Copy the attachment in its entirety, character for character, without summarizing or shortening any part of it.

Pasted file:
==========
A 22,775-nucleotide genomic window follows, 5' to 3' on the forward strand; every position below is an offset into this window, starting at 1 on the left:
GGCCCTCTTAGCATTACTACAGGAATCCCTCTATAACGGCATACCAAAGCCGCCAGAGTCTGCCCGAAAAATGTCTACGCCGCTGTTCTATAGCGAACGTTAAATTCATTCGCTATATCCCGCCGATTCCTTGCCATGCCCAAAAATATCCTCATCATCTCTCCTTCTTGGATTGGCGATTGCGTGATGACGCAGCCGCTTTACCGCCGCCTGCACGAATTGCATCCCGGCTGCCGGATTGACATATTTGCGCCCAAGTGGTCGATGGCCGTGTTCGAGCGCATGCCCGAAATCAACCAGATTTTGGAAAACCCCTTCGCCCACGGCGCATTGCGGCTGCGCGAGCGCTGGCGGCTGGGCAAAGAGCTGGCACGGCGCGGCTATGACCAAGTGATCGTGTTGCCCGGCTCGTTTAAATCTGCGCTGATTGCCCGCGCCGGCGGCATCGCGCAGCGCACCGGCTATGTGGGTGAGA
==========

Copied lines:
A 22,775-nucleotide genomic window follows, 5' to 3' on the forward strand; every position below is an offset into this window, starting at 1 on the left:
GGCCCTCTTAGCATTACTACAGGAATCCCTCTATAACGGCATACCAAAGCCGCCAGAGTCTGCCCGAAAAATGTCTACGCCGCTGTTCTATAGCGAACGTTAAATTCATTCGCTATATCCCGCCGATTCCTTGCCATGCCCAAAAATATCCTCATCATCTCTCCTTCTTGGATTGGCGATTGCGTGATGACGCAGCCGCTTTACCGCCGCCTGCACGAATTGCATCCCGGCTGCCGGATTGACATATTTGCGCCCAAGTGGTCGATGGCCGTGTTCGAGCGCATGCCCGAAATCAACCAGATTTTGGAAAACCCCTTCGCCCACGGCGCATTGCGGCTGCGCGAGCGCTGGCGGCTGGGCAAAGAGCTGGCACGGCGCGGCTATGACCAAGTGATCGTGTTGCCCGGCTCGTTTAAATCTGCGCTGATTGCCCGCGCCGGCGGCATCGCGCAGCGCACCGGCTATGTGGGTGAGA